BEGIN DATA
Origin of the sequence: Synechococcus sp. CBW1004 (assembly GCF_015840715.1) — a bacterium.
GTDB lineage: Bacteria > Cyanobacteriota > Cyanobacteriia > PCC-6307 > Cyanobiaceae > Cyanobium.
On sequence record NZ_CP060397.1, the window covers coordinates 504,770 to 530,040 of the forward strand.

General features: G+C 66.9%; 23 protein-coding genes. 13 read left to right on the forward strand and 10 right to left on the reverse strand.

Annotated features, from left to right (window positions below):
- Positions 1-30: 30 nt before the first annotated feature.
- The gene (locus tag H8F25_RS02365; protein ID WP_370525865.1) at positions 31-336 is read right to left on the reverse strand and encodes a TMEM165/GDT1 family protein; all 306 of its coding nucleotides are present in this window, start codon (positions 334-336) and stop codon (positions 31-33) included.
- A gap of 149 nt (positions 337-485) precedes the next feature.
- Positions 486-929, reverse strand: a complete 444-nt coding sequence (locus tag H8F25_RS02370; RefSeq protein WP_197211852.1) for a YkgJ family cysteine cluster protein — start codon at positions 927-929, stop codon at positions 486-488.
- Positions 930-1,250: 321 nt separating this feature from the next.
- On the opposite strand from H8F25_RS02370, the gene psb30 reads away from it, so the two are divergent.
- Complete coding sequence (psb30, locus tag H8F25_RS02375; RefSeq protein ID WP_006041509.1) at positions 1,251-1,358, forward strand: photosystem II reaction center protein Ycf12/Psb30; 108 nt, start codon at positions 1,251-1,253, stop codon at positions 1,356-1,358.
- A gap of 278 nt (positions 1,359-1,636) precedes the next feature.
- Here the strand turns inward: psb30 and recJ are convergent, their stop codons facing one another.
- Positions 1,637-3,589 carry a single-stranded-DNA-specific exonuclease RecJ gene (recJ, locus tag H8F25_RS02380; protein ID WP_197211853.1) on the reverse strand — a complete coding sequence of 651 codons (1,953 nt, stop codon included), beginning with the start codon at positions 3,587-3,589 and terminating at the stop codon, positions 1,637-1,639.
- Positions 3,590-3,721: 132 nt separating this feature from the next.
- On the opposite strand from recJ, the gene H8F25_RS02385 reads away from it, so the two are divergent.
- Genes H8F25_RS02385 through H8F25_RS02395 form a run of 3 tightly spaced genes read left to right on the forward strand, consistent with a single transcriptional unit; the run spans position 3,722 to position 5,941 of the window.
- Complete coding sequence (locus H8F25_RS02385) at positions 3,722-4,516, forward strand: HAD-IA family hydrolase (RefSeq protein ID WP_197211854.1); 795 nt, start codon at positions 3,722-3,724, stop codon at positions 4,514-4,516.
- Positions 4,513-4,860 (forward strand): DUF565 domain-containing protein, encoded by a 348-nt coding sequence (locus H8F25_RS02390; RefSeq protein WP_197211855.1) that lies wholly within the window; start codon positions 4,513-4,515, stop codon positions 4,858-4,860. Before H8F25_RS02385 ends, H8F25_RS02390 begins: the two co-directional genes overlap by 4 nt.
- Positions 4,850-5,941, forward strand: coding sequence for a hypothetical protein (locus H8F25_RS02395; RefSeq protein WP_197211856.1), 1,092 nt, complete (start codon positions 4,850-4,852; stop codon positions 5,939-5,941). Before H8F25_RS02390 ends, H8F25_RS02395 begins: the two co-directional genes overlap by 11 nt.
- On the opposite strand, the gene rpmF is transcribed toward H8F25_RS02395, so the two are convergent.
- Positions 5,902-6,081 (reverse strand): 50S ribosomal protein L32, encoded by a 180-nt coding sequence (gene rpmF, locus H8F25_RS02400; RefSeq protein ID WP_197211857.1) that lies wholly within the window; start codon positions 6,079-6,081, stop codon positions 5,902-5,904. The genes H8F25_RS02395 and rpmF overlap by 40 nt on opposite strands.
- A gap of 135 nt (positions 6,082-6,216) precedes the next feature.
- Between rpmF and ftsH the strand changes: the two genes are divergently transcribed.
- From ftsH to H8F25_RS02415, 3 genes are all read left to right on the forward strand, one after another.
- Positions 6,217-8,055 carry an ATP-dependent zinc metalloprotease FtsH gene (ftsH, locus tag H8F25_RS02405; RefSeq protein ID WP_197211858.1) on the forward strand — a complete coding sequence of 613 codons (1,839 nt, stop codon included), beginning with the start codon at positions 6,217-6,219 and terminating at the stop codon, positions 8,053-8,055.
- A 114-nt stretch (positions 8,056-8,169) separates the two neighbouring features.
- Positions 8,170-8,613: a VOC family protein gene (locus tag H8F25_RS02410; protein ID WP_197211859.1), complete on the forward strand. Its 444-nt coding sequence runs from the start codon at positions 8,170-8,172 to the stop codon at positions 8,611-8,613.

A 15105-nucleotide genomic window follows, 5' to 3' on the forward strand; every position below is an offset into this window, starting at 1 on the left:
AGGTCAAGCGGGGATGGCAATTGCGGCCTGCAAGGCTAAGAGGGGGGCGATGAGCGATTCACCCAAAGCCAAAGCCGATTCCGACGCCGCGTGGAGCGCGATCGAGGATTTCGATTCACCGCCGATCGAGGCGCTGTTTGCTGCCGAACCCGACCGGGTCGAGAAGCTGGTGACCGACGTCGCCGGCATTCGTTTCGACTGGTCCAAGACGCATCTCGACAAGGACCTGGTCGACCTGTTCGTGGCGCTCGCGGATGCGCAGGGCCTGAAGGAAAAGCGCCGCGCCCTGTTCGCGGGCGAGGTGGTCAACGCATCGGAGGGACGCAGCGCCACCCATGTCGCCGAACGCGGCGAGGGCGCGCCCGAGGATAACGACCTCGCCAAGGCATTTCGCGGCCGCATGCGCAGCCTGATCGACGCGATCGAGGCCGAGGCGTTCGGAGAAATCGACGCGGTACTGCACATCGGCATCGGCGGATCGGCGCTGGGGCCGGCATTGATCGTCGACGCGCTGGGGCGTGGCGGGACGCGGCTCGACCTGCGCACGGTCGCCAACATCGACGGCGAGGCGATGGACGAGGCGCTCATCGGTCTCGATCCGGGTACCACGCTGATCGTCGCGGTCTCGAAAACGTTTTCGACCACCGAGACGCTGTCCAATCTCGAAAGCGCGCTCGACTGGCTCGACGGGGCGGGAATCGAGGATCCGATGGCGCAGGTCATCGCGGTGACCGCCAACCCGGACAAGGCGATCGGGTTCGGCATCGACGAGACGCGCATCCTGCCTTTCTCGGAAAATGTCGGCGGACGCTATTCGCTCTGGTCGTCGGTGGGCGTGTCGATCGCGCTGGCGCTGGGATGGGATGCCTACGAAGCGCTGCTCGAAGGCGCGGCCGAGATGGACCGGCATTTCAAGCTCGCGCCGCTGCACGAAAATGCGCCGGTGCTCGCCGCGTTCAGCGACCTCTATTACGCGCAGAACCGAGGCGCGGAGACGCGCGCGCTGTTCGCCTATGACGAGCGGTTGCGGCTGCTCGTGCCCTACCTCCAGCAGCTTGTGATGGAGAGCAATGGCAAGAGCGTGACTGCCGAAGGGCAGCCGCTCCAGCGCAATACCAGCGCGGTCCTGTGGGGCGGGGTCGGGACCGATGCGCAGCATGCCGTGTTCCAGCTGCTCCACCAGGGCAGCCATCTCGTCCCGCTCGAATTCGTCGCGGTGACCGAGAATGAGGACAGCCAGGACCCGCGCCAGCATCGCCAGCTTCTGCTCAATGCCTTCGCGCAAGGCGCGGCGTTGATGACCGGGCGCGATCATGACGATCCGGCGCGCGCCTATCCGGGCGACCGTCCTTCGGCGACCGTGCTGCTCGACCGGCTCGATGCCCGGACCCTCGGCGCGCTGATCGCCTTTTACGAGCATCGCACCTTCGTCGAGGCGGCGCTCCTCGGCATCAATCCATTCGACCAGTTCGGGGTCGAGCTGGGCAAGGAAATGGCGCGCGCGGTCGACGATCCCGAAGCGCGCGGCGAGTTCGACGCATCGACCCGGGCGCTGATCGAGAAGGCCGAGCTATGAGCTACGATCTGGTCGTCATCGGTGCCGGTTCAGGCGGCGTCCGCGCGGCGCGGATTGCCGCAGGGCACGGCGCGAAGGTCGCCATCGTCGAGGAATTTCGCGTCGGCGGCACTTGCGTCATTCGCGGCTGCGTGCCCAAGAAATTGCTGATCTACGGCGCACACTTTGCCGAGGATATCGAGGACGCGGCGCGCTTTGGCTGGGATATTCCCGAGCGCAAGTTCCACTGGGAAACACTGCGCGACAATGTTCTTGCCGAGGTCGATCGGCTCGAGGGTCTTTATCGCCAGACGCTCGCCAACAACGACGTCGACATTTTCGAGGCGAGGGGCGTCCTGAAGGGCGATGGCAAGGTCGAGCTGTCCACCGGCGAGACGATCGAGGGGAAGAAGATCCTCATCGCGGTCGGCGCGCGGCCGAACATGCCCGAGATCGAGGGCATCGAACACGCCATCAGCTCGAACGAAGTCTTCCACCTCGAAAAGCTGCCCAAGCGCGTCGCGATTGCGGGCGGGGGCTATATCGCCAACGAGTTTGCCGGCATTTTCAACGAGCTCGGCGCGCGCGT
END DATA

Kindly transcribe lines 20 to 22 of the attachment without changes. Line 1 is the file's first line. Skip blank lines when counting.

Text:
- Positions 4,513-4,860 (forward strand): DUF565 domain-containing protein, encoded by a 348-nt coding sequence (locus H8F25_RS02390; RefSeq protein WP_197211855.1) that lies wholly within the window; start codon positions 4,513-4,515, stop codon positions 4,858-4,860. Before H8F25_RS02385 ends, H8F25_RS02390 begins: the two co-directional genes overlap by 4 nt.
- Positions 4,850-5,941, forward strand: coding sequence for a hypothetical protein (locus H8F25_RS02395; RefSeq protein WP_197211856.1), 1,092 nt, complete (start codon positions 4,850-4,852; stop codon positions 5,939-5,941). Before H8F25_RS02390 ends, H8F25_RS02395 begins: the two co-directional genes overlap by 11 nt.
- On the opposite strand, the gene rpmF is transcribed toward H8F25_RS02395, so the two are convergent.